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Today's Stichomancy for Osama bin Laden

The first excerpt represents the element of Air. It speaks of mental influences and the process of thought, and is drawn from The Snow Image by Nathaniel Hawthorne:

a stooping posture, and provided with a massive iron door. With the smoke and jets of flame issuing from the chinks and crevices of this door, which seemed to give admittance into the hill-side, it resembled nothing so much as the private entrance to the infernal regions, which the shepherds of the Delectable Mountains were accustomed to show to pilgrims.

There are many such lime-kilns in that tract of country, for the purpose of burning the white marble which composes a large part of the substance of the hills. Some of them, built years ago, and long deserted, with weeds growing in the vacant round of the interior, which is open to the sky, and grass and wild-flowers


The Snow Image
The second excerpt represents the element of Fire. It speaks of emotional influences and base passions, and is drawn from The Village Rector by Honore de Balzac:

Graslin to grant him an audience for a few moments.

"Madame," he said, presenting himself with Catherine, "you were so good as to offer me the farm at the chateau. By granting me so great a favor I know you intended to put me in the way of making my fortune. But Catherine has ideas about our future which we desire to submit to you. If I were to succeed and make money there would certainly be persons envious of my good fortune; a word is soon said; I might have quarrels,--I fear them; besides, Catherine would always be uneasy. In short, too close intercourse with the world will not suit us. I have come therefore to ask you to give us only the land at the opening of the Gabou on the commons, with a small piece of the woodland behind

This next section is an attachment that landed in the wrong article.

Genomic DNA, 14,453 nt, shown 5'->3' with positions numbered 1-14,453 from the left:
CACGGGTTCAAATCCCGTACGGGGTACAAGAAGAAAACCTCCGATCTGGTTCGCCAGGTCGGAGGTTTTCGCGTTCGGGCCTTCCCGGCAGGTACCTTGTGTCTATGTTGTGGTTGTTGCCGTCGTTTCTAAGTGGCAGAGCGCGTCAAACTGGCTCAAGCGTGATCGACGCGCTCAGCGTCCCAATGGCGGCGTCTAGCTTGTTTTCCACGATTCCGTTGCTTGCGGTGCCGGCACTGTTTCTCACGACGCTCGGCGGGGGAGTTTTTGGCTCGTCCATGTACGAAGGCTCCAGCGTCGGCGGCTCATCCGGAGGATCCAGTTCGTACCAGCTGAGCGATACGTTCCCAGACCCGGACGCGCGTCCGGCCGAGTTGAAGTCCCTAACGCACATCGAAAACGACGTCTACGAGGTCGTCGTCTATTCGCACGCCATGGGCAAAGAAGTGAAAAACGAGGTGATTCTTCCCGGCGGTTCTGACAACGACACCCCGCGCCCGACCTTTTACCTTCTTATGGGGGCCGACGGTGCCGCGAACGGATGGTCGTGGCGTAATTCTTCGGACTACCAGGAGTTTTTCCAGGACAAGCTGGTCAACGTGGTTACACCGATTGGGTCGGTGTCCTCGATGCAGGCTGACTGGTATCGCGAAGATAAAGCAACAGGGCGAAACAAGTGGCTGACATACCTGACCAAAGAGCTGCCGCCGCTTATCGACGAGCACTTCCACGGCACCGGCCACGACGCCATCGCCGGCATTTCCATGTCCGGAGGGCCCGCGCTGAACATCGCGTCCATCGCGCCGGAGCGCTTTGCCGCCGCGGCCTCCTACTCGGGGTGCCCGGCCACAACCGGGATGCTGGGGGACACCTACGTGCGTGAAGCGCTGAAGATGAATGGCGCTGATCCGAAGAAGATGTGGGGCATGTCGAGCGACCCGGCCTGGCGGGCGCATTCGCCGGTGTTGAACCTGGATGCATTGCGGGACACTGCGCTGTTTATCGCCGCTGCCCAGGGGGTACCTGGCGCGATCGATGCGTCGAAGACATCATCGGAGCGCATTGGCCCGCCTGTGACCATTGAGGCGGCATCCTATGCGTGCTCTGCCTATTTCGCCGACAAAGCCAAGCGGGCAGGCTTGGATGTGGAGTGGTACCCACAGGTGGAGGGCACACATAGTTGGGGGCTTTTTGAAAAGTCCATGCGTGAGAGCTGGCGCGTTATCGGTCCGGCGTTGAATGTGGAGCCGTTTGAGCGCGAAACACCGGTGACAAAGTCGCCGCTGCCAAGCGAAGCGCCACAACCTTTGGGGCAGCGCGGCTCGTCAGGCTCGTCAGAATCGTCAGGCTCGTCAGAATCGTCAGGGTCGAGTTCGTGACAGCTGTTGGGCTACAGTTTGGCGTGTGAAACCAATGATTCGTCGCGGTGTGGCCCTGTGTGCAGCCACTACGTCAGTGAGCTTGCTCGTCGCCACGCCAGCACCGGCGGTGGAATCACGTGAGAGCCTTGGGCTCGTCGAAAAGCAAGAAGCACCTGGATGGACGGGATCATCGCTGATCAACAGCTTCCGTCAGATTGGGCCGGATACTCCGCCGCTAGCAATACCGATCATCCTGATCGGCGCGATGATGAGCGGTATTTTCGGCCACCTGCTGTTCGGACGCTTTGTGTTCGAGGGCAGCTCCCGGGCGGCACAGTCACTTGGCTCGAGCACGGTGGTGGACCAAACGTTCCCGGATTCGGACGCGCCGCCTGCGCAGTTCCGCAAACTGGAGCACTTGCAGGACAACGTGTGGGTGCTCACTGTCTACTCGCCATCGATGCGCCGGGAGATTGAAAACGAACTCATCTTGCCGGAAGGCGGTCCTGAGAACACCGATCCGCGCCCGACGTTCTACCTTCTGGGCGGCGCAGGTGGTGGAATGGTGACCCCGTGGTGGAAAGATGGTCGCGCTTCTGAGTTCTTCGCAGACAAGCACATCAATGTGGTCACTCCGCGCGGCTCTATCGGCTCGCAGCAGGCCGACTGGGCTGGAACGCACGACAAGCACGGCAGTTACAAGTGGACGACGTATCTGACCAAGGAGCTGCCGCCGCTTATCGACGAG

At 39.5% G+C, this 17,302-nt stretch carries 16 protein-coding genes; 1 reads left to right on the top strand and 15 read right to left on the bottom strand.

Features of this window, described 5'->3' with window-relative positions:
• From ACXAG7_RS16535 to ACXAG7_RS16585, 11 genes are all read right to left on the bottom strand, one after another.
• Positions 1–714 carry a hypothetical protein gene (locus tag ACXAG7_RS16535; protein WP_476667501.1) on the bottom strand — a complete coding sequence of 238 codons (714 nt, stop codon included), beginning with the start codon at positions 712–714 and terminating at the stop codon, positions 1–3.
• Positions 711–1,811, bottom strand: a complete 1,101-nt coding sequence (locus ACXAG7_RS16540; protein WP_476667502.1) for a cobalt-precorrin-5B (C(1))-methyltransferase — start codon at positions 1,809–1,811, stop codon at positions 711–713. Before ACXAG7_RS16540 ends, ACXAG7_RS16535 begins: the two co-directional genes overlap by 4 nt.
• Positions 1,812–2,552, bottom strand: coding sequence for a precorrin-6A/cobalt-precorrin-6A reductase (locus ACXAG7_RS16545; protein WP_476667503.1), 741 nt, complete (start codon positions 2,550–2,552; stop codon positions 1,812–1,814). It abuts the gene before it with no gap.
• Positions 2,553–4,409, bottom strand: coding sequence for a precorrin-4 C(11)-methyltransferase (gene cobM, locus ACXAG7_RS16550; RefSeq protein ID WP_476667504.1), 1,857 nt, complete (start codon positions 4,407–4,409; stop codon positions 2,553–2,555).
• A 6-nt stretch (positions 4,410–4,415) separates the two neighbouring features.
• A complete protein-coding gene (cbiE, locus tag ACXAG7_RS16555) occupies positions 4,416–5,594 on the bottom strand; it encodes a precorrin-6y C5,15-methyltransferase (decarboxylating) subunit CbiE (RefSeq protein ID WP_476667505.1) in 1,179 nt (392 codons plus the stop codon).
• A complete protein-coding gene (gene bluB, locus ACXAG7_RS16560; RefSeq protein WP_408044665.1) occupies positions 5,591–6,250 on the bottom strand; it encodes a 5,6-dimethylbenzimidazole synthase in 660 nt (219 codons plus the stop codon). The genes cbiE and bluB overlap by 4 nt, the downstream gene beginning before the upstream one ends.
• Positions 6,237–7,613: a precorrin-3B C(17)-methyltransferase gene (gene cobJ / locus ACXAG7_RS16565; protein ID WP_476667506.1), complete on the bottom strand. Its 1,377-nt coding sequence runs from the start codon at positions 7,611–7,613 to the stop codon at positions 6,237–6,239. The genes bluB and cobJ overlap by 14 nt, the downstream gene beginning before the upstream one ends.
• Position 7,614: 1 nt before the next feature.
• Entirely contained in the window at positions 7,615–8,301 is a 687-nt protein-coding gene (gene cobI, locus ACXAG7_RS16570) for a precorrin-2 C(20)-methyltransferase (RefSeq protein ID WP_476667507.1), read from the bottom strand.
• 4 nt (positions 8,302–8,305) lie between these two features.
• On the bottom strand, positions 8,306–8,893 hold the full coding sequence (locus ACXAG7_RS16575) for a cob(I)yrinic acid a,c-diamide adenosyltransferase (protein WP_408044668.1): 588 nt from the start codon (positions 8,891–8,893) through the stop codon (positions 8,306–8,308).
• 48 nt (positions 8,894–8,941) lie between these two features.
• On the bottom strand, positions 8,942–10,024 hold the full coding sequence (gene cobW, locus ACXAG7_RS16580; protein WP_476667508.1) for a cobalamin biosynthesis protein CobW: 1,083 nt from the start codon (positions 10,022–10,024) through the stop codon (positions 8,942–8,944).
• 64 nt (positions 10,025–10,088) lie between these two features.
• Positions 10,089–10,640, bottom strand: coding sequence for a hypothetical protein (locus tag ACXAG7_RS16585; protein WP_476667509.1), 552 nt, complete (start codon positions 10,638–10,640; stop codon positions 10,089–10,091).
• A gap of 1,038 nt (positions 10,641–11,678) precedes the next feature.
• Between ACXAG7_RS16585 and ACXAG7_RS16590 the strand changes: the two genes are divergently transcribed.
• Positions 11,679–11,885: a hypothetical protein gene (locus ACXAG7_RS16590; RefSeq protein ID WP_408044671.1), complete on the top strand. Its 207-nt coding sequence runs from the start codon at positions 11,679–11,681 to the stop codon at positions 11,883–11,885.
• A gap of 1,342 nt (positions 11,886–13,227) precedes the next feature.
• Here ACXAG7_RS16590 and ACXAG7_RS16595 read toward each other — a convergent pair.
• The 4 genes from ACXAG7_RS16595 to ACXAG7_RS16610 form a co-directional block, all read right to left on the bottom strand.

The third excerpt represents the element of Water. It speaks of pure spiritual influences and feelings of love, and is drawn from The Breaking Point by Mary Roberts Rinehart:

get this sooner or later - was in an automobile accident, and it did for him."

David had lost some of his ruddy color. It was a moment before he spoke.

"Poor Jim," he said hoarsely. "He was a good boy, only full of life. It will be hard on the family."

"Yes," Harrison Miller said simply.

But David was resentful, too. When his friends were in trouble he wanted to know about it. He was somewhat indignant and not a little hurt. But he soon reverted to Dick.

"I'll go back and send him off for a rest," he said. "I'm as good


The Breaking Point
The fourth excerpt represents the element of Earth. It speaks of physical influences and the impact of the unseen on the visible world, and is drawn from Eve and David by Honore de Balzac:

great was Mme. Prieur's reputation, that the Signols sent Henriette to her as apprentice, and paid for their daughter's board and lodging.

Mme. Prieur was one of the old-fashioned mistresses, who consider that they fill a parent's place towards their apprentices. They were part of the family; she took them with her to church, and looked scrupulously after them. Henriette Signol was a tall, fine-looking girl, with bold eyes, and long, thick, dark hair, and the pale, very fair complexion of girls in the South--white as a magnolia flower. For which reasons Henriette was one of the first on whom Cerizet cast his eyes; but Henriette came of "honest farmer folk," and only yielded at last to jealousy, to bad example, and the treacherous promise of